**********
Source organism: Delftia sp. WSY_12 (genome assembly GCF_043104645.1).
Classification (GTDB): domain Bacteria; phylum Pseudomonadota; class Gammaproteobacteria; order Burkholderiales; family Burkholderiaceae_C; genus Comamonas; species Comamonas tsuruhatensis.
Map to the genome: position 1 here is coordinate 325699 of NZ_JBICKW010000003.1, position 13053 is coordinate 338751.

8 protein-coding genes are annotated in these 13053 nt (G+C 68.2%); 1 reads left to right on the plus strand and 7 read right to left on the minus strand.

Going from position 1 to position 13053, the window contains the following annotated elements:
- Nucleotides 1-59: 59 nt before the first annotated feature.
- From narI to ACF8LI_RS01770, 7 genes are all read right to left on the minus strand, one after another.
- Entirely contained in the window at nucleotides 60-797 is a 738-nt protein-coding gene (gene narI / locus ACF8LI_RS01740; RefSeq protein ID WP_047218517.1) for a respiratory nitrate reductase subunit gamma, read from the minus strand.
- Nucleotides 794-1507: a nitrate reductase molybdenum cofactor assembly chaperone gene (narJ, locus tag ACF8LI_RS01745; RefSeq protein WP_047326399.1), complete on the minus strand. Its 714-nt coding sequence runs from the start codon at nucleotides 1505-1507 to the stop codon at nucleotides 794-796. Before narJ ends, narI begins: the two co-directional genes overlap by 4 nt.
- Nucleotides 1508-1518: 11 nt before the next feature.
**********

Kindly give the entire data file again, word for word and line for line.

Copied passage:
Source organism: Delftia sp. WSY_12 (genome assembly GCF_043104645.1).
Classification (GTDB): domain Bacteria; phylum Pseudomonadota; class Gammaproteobacteria; order Burkholderiales; family Burkholderiaceae_C; genus Comamonas; species Comamonas tsuruhatensis.
Map to the genome: position 1 here is coordinate 325699 of NZ_JBICKW010000003.1, position 13053 is coordinate 338751.

8 protein-coding genes are annotated in these 13053 nt (G+C 68.2%); 1 reads left to right on the plus strand and 7 read right to left on the minus strand.

Going from position 1 to position 13053, the window contains the following annotated elements:
- Nucleotides 1-59: 59 nt before the first annotated feature.
- From narI to ACF8LI_RS01770, 7 genes are all read right to left on the minus strand, one after another.
- Entirely contained in the window at nucleotides 60-797 is a 738-nt protein-coding gene (gene narI / locus ACF8LI_RS01740; RefSeq protein ID WP_047218517.1) for a respiratory nitrate reductase subunit gamma, read from the minus strand.
- Nucleotides 794-1507: a nitrate reductase molybdenum cofactor assembly chaperone gene (narJ, locus tag ACF8LI_RS01745; RefSeq protein WP_047326399.1), complete on the minus strand. Its 714-nt coding sequence runs from the start codon at nucleotides 1505-1507 to the stop codon at nucleotides 794-796. Before narJ ends, narI begins: the two co-directional genes overlap by 4 nt.
- Nucleotides 1508-1518: 11 nt before the next feature.